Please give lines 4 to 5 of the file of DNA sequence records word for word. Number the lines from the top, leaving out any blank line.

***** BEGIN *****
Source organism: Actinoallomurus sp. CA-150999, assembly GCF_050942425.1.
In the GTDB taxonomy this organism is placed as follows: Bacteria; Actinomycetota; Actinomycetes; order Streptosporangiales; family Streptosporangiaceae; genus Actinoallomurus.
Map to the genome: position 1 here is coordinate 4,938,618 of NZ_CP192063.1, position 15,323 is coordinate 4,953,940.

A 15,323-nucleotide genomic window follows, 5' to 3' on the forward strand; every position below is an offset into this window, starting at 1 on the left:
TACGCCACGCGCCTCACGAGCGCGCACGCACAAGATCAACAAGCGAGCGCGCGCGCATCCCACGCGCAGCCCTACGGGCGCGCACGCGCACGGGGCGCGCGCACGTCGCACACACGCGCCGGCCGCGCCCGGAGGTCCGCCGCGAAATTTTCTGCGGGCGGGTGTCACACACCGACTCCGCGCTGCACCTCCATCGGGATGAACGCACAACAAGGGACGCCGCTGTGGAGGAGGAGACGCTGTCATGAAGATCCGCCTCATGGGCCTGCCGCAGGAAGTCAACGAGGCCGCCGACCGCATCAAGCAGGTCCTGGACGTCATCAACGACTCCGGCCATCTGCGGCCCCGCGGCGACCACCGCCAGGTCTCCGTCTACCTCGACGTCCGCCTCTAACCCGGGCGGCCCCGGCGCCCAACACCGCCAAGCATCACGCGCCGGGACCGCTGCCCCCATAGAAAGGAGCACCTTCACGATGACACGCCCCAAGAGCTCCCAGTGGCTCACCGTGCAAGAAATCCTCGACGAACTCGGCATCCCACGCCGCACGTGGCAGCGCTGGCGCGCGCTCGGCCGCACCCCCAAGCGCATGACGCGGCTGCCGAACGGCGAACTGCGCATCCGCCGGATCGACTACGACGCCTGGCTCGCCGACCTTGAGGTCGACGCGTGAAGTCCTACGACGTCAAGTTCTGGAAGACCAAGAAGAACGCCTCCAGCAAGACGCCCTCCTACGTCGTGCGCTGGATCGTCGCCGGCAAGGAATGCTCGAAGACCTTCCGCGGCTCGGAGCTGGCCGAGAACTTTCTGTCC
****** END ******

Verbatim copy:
A 15,323-nucleotide genomic window follows, 5' to 3' on the forward strand; every position below is an offset into this window, starting at 1 on the left:
TACGCCACGCGCCTCACGAGCGCGCACGCACAAGATCAACAAGCGAGCGCGCGCGCATCCCACGCGCAGCCCTACGGGCGCGCACGCGCACGGGGCGCGCGCACGTCGCACACACGCGCCGGCCGCGCCCGGAGGTCCGCCGCGAAATTTTCTGCGGGCGGGTGTCACACACCGACTCCGCGCTGCACCTCCATCGGGATGAACGCACAACAAGGGACGCCGCTGTGGAGGAGGAGACGCTGTCATGAAGATCCGCCTCATGGGCCTGCCGCAGGAAGTCAACGAGGCCGCCGACCGCATCAAGCAGGTCCTGGACGTCATCAACGACTCCGGCCATCTGCGGCCCCGCGGCGACCACCGCCAGGTCTCCGTCTACCTCGACGTCCGCCTCTAACCCGGGCGGCCCCGGCGCCCAACACCGCCAAGCATCACGCGCCGGGACCGCTGCCCCCATAGAAAGGAGCACCTTCACGATGACACGCCCCAAGAGCTCCCAGTGGCTCACCGTGCAAGAAATCCTCGACGAACTCGGCATCCCACGCCGCACGTGGCAGCGCTGGCGCGCGCTCGGCCGCACCCCCAAGCGCATGACGCGGCTGCCGAACGGCGAACTGCGCATCCGCCGGATCGACTACGACGCCTGGCTCGCCGACCTTGAGGTCGACGCGTGAAGTCCTACGACGTCAAGTTCTGGAAGACCAAGAAGAACGCCTCCAGCAAGACGCCCTCCTACGTCGTGCGCTGGATCGTCGCCGGCAAGGAATGCTCGAAGACCTTCCGCGGCTCGGAGCTGGCCGAGAACTTTCTGTCC